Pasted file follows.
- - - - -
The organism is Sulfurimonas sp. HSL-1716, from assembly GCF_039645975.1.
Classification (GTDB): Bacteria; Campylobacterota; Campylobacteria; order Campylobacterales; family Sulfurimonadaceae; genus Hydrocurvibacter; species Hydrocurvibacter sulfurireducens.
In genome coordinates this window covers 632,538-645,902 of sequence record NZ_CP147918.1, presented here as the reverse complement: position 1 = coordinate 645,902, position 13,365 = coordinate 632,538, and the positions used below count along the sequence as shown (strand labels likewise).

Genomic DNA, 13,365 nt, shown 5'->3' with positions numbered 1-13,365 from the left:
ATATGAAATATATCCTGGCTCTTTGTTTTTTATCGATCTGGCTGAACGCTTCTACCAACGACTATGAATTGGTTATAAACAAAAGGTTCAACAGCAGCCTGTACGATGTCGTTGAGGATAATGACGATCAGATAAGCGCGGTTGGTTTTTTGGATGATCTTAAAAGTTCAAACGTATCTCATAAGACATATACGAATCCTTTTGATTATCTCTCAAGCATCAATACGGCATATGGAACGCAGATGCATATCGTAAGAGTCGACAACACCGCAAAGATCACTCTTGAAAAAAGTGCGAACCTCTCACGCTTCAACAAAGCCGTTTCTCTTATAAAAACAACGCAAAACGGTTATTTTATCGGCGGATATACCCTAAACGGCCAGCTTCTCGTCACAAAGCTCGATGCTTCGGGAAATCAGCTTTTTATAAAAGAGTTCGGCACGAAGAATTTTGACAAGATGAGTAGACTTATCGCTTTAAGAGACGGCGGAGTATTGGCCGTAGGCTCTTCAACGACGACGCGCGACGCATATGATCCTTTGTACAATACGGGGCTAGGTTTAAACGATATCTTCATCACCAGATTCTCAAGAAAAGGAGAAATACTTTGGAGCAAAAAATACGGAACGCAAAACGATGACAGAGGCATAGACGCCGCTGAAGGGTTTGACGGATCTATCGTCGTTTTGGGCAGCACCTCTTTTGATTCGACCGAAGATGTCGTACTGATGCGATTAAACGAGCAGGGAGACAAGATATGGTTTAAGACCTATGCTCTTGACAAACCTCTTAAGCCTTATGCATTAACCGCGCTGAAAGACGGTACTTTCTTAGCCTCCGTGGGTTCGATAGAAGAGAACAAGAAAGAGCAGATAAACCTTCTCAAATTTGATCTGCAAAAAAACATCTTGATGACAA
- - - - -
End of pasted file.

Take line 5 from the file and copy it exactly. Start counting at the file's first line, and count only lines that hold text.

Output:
ATATGAAATATATCCTGGCTCTTTGTTTTTTATCGATCTGGCTGAACGCTTCTACCAACGACTATGAATTGGTTATAAACAAAAGGTTCAACAGCAGCCTGTACGATGTCGTTGAGGATAATGACGATCAGATAAGCGCGGTTGGTTTTTTGGATGATCTTAAAAGTTCAAACGTATCTCATAAGACATATACGAATCCTTTTGATTATCTCTCAAGCATCAATACGGCATATGGAACGCAGATGCATATCGTAAGAGTCGACAACACCGCAAAGATCACTCTTGAAAAAAGTGCGAACCTCTCACGCTTCAACAAAGCCGTTTCTCTTATAAAAACAACGCAAAACGGTTATTTTATCGGCGGATATACCCTAAACGGCCAGCTTCTCGTCACAAAGCTCGATGCTTCGGGAAATCAGCTTTTTATAAAAGAGTTCGGCACGAAGAATTTTGACAAGATGAGTAGACTTATCGCTTTAAGAGACGGCGGAGTATTGGCCGTAGGCTCTTCAACGACGACGCGCGACGCATATGATCCTTTGTACAATACGGGGCTAGGTTTAAACGATATCTTCATCACCAGATTCTCAAGAAAAGGAGAAATACTTTGGAGCAAAAAATACGGAACGCAAAACGATGACAGAGGCATAGACGCCGCTGAAGGGTTTGACGGATCTATCGTCGTTTTGGGCAGCACCTCTTTTGATTCGACCGAAGATGTCGTACTGATGCGATTAAACGAGCAGGGAGACAAGATATGGTTTAAGACCTATGCTCTTGACAAACCTCTTAAGCCTTATGCATTAACCGCGCTGAAAGACGGTACTTTCTTAGCCTCCGTGGGTTCGATAGAAGAGAACAAGAAAGAGCAGATAAACCTTCTCAAATTTGATCTGCAAAAAAACATCTTGATGACAA